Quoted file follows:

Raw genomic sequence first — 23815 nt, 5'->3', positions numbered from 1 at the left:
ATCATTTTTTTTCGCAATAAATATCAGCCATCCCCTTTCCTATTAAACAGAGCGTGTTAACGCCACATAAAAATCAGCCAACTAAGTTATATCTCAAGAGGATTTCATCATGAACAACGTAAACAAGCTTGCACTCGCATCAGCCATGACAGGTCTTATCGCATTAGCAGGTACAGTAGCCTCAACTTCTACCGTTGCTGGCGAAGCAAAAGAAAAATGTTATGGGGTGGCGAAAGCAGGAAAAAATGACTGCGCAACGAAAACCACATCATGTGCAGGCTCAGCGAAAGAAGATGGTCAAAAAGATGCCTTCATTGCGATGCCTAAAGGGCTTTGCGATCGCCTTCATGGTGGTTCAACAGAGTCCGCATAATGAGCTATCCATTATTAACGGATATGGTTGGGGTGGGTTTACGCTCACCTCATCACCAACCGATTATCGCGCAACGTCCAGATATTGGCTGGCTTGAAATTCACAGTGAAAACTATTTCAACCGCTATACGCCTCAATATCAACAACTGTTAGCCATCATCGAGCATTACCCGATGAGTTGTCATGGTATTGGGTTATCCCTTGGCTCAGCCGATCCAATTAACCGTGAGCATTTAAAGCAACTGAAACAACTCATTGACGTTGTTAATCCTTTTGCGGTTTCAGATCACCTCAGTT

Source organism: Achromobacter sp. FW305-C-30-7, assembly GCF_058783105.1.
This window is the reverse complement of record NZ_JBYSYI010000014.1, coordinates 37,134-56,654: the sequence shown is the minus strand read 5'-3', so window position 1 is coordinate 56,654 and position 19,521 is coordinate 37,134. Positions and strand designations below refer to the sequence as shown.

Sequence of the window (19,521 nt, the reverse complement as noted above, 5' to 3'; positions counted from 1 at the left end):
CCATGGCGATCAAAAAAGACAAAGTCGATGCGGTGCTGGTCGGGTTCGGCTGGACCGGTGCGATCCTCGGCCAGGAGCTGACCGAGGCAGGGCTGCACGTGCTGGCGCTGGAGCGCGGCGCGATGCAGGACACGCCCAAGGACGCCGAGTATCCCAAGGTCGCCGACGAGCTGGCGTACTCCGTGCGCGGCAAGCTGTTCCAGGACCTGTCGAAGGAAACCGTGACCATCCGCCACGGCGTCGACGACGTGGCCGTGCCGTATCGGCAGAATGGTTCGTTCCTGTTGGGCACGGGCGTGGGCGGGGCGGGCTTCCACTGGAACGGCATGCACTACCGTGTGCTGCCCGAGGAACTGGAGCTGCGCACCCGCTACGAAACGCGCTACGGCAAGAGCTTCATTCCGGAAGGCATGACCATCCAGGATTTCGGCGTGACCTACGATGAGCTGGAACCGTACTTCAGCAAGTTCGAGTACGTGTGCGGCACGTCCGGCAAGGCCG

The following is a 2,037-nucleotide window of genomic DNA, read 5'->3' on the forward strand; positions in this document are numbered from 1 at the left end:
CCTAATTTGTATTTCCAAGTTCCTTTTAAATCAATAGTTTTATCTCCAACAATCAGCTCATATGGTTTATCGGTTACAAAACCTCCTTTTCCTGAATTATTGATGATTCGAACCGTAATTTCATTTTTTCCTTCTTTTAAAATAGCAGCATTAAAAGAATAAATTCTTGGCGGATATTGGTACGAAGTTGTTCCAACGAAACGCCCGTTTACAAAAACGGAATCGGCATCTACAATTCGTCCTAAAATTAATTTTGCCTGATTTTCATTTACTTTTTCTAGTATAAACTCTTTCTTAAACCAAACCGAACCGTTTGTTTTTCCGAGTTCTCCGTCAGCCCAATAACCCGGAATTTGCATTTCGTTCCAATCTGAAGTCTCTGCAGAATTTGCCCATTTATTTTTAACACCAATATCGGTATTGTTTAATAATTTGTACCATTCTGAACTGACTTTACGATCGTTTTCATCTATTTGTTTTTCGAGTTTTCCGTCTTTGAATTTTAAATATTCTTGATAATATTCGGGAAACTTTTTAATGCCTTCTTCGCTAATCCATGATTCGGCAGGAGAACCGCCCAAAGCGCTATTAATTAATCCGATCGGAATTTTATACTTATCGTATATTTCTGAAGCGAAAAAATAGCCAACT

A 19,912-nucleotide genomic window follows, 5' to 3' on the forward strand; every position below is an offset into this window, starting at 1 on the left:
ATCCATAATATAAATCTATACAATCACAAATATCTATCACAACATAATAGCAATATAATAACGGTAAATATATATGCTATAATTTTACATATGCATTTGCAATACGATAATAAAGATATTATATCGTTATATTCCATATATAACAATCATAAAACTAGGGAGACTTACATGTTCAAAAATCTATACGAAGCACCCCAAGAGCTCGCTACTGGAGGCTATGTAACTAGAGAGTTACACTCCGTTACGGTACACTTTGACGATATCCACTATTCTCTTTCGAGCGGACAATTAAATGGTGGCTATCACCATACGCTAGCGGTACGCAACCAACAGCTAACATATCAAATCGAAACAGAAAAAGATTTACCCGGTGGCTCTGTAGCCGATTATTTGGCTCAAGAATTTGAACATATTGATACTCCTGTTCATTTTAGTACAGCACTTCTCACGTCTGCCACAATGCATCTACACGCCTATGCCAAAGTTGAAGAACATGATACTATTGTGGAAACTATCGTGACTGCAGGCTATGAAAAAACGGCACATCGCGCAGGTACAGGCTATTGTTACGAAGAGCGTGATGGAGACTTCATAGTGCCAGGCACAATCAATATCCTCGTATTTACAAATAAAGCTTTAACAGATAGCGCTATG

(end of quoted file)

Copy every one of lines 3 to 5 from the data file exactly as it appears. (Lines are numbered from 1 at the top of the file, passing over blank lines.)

Source organism: Achromobacter sp. FW305-C-30-7, assembly GCF_058783105.1.
This window is the reverse complement of record NZ_JBYSYI010000014.1, coordinates 37,134-56,654: the sequence shown is the minus strand read 5'-3', so window position 1 is coordinate 56,654 and position 19,521 is coordinate 37,134. Positions and strand designations below refer to the sequence as shown.

Sequence of the window (19,521 nt, the reverse complement as noted above, 5' to 3'; positions counted from 1 at the left end):